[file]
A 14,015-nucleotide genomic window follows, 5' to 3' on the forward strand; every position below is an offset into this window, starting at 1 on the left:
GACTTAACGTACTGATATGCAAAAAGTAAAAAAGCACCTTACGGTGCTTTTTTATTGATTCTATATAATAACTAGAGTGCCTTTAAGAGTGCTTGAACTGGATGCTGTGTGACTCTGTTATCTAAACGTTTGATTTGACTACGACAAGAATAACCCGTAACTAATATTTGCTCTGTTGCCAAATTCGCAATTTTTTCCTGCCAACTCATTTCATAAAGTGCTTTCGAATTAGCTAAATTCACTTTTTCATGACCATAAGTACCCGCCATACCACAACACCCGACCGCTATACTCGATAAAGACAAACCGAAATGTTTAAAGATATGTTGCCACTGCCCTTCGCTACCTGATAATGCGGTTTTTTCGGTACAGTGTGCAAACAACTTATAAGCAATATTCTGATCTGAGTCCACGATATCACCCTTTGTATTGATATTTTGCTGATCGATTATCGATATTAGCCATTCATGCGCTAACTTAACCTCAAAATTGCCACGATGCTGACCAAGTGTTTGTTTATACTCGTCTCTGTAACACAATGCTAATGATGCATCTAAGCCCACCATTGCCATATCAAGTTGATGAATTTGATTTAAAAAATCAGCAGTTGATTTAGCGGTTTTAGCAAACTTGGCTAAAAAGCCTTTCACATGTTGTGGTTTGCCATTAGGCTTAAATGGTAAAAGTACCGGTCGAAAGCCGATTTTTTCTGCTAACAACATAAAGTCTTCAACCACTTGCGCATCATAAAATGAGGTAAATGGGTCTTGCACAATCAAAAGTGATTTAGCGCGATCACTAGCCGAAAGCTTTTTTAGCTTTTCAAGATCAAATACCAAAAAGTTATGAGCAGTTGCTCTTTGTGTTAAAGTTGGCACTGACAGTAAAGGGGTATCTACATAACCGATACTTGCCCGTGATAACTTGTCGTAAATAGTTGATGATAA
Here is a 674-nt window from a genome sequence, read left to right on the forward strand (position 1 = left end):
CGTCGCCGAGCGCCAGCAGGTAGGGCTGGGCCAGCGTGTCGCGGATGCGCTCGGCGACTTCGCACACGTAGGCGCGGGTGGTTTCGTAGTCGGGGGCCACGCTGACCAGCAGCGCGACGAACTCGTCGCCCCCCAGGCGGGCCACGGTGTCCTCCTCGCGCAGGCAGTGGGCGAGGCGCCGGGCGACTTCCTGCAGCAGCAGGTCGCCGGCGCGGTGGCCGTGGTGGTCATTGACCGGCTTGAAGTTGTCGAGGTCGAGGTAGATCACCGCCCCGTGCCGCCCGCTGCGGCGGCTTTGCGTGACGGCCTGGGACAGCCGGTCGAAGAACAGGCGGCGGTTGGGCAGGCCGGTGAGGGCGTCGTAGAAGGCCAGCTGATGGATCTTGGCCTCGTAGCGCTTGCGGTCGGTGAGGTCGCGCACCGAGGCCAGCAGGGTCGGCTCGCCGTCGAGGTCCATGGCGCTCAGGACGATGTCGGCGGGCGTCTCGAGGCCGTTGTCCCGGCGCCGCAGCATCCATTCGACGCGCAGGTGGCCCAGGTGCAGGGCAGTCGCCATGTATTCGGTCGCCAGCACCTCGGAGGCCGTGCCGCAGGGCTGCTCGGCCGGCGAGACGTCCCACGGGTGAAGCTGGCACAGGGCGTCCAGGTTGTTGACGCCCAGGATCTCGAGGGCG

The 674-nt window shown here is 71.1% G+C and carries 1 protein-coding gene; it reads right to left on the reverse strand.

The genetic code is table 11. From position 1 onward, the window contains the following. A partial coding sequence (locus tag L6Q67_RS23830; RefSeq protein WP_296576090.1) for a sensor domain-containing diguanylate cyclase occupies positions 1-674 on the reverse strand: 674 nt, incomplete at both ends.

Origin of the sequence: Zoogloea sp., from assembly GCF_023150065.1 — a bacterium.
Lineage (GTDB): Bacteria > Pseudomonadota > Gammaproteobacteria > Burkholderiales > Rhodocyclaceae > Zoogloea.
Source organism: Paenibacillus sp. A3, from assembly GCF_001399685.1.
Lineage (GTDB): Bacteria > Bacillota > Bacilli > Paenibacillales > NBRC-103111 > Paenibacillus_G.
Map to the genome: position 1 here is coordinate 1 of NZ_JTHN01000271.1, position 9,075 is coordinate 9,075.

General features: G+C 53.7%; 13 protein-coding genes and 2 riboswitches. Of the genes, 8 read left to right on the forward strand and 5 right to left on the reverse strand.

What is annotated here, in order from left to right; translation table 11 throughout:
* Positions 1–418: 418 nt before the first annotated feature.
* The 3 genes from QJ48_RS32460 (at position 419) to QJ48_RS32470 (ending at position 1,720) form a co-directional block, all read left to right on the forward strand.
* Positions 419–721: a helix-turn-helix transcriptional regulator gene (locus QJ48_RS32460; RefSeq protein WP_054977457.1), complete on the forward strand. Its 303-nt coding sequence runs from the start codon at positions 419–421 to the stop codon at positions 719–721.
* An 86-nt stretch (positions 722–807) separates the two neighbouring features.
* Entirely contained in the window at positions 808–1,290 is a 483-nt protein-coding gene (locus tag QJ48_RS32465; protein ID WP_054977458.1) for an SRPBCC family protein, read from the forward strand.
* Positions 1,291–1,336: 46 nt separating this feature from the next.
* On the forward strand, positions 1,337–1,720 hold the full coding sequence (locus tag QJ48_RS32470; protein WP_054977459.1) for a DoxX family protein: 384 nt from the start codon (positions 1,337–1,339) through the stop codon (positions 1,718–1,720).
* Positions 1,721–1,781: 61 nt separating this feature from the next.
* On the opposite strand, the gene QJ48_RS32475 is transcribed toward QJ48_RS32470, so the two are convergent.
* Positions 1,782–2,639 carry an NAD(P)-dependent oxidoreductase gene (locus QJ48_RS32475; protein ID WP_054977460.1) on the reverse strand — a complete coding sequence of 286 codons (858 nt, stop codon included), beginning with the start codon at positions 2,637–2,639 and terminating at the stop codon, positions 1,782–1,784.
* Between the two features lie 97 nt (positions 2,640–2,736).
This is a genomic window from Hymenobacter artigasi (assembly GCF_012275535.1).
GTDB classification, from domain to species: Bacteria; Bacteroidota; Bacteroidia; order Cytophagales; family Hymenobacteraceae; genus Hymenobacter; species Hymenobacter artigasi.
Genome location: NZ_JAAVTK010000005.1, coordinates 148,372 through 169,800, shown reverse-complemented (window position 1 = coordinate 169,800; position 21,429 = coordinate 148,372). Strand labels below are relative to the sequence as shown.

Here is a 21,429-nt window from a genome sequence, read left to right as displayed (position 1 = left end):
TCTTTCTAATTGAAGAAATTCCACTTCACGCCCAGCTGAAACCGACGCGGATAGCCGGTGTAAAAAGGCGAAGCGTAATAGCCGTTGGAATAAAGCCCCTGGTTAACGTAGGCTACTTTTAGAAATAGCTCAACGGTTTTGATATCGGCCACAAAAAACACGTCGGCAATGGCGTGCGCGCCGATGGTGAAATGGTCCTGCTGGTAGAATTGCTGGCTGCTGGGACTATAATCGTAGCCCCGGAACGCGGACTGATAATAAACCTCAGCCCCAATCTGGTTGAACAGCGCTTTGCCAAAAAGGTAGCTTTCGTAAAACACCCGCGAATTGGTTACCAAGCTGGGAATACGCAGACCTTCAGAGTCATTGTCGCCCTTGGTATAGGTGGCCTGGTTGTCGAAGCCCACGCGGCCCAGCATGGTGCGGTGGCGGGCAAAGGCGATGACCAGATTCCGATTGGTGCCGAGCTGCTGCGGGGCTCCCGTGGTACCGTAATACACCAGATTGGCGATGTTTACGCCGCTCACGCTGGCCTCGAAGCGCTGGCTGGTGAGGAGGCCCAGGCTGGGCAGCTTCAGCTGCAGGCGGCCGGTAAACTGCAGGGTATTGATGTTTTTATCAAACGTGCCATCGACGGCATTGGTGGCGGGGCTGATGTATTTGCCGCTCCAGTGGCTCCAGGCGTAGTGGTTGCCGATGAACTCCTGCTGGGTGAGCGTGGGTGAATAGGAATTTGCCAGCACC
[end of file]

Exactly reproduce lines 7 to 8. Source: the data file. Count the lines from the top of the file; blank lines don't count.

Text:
Origin of the sequence: Zoogloea sp., from assembly GCF_023150065.1 — a bacterium.
Lineage (GTDB): Bacteria > Pseudomonadota > Gammaproteobacteria > Burkholderiales > Rhodocyclaceae > Zoogloea.